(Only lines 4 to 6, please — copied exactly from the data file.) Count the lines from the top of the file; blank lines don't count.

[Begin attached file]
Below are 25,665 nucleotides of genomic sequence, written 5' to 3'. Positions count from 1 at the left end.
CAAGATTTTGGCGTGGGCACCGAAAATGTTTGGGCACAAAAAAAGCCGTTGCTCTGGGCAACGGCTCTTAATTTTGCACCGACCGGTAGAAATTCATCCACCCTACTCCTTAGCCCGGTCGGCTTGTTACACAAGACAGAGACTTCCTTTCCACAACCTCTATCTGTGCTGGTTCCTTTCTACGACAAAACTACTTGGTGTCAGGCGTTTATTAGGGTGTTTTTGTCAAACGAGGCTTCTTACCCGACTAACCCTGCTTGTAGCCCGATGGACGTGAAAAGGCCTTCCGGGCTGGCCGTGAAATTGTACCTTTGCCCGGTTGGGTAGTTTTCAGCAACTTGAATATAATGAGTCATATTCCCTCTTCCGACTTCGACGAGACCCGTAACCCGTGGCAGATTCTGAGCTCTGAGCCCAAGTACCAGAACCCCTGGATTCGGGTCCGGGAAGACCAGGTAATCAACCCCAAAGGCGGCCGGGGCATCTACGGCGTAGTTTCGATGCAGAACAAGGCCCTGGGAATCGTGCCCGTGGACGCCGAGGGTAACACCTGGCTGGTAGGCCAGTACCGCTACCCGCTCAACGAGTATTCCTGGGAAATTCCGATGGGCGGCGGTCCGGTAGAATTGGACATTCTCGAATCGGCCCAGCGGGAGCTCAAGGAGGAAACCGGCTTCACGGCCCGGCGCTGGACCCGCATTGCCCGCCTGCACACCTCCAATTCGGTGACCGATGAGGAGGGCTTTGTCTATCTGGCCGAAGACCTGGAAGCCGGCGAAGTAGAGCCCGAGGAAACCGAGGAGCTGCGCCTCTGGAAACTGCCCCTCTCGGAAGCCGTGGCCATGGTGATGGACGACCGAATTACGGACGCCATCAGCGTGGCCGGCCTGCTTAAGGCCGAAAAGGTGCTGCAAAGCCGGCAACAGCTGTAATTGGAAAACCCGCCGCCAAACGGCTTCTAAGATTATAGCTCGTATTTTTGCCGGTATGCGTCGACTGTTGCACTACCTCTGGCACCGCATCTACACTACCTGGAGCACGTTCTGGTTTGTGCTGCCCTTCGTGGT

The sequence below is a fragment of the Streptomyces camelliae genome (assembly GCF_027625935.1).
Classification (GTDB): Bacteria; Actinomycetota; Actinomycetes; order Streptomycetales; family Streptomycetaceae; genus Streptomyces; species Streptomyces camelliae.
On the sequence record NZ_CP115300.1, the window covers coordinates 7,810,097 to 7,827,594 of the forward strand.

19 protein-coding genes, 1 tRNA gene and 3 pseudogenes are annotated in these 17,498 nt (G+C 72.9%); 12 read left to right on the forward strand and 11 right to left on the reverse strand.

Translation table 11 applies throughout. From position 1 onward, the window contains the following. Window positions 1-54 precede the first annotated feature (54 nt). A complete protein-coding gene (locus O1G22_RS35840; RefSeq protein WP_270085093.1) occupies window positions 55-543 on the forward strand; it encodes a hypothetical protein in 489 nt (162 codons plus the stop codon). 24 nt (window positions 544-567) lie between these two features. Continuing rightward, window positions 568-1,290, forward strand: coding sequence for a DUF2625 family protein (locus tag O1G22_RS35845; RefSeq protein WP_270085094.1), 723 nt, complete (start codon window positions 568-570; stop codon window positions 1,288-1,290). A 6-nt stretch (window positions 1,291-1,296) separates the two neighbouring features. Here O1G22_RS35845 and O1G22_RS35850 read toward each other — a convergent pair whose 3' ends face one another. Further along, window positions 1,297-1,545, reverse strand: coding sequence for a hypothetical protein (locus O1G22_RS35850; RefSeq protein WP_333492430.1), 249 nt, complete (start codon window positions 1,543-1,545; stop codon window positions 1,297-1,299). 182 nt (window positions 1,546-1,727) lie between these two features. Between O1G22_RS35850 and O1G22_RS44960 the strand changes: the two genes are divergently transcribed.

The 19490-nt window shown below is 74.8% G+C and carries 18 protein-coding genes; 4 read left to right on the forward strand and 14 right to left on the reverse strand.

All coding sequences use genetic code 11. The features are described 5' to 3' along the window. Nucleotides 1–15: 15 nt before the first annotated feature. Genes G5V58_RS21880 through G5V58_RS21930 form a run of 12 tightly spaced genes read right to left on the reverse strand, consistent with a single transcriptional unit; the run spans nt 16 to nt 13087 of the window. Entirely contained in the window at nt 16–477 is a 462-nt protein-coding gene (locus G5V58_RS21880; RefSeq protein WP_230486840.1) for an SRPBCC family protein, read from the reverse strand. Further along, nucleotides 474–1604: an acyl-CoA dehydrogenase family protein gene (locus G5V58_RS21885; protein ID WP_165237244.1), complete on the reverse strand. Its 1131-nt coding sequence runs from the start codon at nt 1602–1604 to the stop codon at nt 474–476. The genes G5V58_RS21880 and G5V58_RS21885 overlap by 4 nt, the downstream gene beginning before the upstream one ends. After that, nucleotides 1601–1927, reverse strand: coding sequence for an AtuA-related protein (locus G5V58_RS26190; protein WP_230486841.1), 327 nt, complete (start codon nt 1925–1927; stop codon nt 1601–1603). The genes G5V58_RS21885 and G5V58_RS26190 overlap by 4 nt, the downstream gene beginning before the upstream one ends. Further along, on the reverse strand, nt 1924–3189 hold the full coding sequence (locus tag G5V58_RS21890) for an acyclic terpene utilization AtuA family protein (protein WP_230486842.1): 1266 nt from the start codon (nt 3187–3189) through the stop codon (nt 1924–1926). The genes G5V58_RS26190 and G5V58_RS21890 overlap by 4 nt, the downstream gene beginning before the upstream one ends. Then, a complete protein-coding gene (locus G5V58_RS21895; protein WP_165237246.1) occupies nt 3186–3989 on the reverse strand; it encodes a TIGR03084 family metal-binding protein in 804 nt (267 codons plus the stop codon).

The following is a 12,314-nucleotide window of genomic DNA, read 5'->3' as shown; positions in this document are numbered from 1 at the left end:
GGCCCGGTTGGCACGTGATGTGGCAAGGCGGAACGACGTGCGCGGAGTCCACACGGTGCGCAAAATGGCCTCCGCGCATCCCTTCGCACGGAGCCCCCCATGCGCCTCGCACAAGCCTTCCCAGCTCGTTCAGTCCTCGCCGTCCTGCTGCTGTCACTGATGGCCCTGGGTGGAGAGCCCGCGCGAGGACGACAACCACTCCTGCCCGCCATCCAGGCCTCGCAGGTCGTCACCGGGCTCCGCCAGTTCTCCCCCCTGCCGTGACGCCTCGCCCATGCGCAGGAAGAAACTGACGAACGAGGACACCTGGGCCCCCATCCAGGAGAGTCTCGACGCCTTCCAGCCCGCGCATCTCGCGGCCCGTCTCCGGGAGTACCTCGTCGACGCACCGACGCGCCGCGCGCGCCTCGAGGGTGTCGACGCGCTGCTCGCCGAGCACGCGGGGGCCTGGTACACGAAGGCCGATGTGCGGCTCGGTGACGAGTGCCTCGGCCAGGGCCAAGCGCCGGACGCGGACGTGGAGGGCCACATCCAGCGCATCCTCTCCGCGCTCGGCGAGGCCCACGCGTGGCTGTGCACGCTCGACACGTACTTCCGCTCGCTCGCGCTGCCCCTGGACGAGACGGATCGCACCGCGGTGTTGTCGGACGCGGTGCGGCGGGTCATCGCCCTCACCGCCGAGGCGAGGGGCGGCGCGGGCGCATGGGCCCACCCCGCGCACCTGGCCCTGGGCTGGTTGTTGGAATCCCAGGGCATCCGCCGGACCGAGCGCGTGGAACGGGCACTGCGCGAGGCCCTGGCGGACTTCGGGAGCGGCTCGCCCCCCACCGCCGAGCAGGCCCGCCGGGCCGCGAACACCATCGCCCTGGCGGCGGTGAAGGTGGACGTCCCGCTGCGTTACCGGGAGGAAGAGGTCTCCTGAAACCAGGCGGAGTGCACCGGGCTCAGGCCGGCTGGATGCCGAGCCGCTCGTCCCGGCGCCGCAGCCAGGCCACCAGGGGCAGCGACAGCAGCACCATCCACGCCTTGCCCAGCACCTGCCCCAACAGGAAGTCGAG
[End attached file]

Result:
Classification (GTDB): Bacteria; Actinomycetota; Actinomycetes; order Streptomycetales; family Streptomycetaceae; genus Streptomyces; species Streptomyces camelliae.
On the sequence record NZ_CP115300.1, the window covers coordinates 7,810,097 to 7,827,594 of the forward strand.

19 protein-coding genes, 1 tRNA gene and 3 pseudogenes are annotated in these 17,498 nt (G+C 72.9%); 12 read left to right on the forward strand and 11 right to left on the reverse strand.